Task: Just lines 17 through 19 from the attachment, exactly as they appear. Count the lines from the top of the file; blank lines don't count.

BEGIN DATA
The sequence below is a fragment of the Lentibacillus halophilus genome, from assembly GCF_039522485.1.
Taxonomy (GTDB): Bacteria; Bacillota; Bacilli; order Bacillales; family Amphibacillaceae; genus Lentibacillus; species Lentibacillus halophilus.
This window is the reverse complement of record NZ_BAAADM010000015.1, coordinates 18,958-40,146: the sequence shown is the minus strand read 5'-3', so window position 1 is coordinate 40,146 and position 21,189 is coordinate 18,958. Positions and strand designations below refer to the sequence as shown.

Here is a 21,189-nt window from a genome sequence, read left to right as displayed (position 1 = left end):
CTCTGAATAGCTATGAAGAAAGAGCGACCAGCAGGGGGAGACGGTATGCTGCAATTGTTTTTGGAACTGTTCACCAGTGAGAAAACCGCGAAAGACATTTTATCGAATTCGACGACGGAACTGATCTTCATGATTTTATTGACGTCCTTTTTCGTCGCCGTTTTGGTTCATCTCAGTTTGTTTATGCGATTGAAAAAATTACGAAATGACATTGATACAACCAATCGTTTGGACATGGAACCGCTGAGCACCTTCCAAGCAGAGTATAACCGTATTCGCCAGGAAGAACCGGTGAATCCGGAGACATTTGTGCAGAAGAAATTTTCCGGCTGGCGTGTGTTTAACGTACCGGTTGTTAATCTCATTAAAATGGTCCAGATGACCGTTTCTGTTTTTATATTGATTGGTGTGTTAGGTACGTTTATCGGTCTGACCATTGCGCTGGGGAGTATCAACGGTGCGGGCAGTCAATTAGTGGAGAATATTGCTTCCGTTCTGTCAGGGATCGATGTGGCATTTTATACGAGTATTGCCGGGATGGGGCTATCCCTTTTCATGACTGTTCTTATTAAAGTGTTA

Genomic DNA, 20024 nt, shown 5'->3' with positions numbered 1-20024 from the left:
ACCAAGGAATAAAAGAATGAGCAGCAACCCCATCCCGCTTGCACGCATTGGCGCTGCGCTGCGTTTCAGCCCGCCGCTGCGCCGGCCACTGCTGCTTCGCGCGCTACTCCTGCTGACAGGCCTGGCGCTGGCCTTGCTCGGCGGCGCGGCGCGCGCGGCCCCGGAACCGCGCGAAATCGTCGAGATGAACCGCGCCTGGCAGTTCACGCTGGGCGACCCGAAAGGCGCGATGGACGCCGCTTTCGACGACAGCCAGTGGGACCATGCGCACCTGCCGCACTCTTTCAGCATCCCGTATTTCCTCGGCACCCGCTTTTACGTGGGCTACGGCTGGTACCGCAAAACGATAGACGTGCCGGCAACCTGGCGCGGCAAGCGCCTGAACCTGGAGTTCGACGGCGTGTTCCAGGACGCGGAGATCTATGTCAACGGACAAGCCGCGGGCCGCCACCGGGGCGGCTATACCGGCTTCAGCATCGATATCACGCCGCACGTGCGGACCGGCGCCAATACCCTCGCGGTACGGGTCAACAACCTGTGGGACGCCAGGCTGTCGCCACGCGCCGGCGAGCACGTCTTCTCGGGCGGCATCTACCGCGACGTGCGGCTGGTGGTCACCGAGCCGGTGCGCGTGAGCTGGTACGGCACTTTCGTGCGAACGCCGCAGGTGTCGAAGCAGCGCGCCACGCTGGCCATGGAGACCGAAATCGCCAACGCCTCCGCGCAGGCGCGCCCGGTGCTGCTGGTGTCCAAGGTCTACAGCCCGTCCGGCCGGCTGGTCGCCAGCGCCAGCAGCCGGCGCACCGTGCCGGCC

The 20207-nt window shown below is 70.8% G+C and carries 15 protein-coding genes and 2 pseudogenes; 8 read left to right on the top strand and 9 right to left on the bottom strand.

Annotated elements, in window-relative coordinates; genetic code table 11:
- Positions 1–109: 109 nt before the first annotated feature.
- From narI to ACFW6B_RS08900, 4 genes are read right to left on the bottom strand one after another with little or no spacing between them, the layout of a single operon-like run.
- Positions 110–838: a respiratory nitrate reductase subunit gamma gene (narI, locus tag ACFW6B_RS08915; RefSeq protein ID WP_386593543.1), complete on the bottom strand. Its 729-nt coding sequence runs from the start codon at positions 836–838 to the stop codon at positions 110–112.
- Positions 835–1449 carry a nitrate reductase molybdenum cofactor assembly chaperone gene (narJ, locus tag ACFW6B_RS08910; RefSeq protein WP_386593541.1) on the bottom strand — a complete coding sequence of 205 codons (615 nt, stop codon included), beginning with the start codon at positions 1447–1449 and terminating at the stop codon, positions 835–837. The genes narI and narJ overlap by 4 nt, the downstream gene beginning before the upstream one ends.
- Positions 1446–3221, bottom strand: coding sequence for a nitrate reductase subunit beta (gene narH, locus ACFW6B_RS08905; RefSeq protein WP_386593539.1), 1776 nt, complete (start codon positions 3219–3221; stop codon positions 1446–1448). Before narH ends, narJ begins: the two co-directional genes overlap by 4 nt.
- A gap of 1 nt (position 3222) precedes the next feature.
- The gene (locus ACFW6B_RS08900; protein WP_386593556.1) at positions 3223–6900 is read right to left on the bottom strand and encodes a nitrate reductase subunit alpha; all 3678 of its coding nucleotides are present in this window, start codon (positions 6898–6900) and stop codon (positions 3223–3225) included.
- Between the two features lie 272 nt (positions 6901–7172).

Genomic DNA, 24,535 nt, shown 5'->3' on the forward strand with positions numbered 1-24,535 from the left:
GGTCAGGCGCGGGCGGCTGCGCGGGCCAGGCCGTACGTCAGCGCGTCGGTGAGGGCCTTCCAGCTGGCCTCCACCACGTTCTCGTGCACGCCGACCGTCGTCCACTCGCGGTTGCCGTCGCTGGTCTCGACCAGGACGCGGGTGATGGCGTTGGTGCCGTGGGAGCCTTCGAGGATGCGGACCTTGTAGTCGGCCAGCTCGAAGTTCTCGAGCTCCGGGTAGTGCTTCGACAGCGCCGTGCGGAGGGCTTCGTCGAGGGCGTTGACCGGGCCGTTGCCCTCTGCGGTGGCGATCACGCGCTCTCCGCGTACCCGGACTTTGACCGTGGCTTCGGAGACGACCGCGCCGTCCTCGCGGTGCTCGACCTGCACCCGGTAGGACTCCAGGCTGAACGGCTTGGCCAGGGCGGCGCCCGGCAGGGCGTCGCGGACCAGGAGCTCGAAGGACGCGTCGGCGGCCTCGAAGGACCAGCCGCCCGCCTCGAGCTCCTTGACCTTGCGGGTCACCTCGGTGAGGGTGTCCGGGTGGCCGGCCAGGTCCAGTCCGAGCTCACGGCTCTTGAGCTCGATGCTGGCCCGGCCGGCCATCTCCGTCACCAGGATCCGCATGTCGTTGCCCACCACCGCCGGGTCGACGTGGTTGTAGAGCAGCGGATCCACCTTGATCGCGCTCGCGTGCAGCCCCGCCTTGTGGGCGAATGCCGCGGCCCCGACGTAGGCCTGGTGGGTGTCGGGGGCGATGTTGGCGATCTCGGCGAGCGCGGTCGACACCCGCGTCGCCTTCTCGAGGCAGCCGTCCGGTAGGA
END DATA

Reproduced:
- Between the two features lie 272 nt (positions 6901–7172).

Genomic DNA, 24,535 nt, shown 5'->3' on the forward strand with positions numbered 1-24,535 from the left:
GGTCAGGCGCGGGCGGCTGCGCGGGCCAGGCCGTACGTCAGCGCGTCGGTGAGGGCCTTCCAGCTGGCCTCCACCACGTTCTCGTGCACGCCGACCGTCGTCCACTCGCGGTTGCCGTCGCTGGTCTCGACCAGGACGCGGGTGATGGCGTTGGTGCCGTGGGAGCCTTCGAGGATGCGGACCTTGTAGTCGGCCAGCTCGAAGTTCTCGAGCTCCGGGTAGTGCTTCGACAGCGCCGTGCGGAGGGCTTCGTCGAGGGCGTTGACCGGGCCGTTGCCCTCTGCGGTGGCGATCACGCGCTCTCCGCGTACCCGGACTTTGACCGTGGCTTCGGAGACGACCGCGCCGTCCTCGCGGTGCTCGACCTGCACCCGGTAGGACTCCAGGCTGAACGGCTTGGCCAGGGCGGCGCCCGGCAGGGCGTCGCGGACCAGGAGCTCGAAGGACGCGTCGGCGGCCTCGAAGGACCAGCCGCCCGCCTCGAGCTCCTTGACCTTGCGGGTCACCTCGGTGAGGGTGTCCGGGTGGCCGGCCAGGTCCAGTCCGAGCTCACGGCTCTTGAGCTCGATGCTGGCCCGGCCGGCCATCTCCGTCACCAGGATCCGCATGTCGTTGCCCACCACCGCCGGGTCGACGTGGTTGTAGAGCAGCGGATCCACCTTGATCGCGCTCGCGTGCAGCCCCGCCTTGTGGGCGAATGCCGCGGCCCCGACGTAGGCCTGGTGGGTGTCGGGGGCGATGTTGGCGATCTCGGCGAGCGCGGTCGACACCCGCGTCGCCTTCTCGAGGCAGCCGTCCGGTAGGA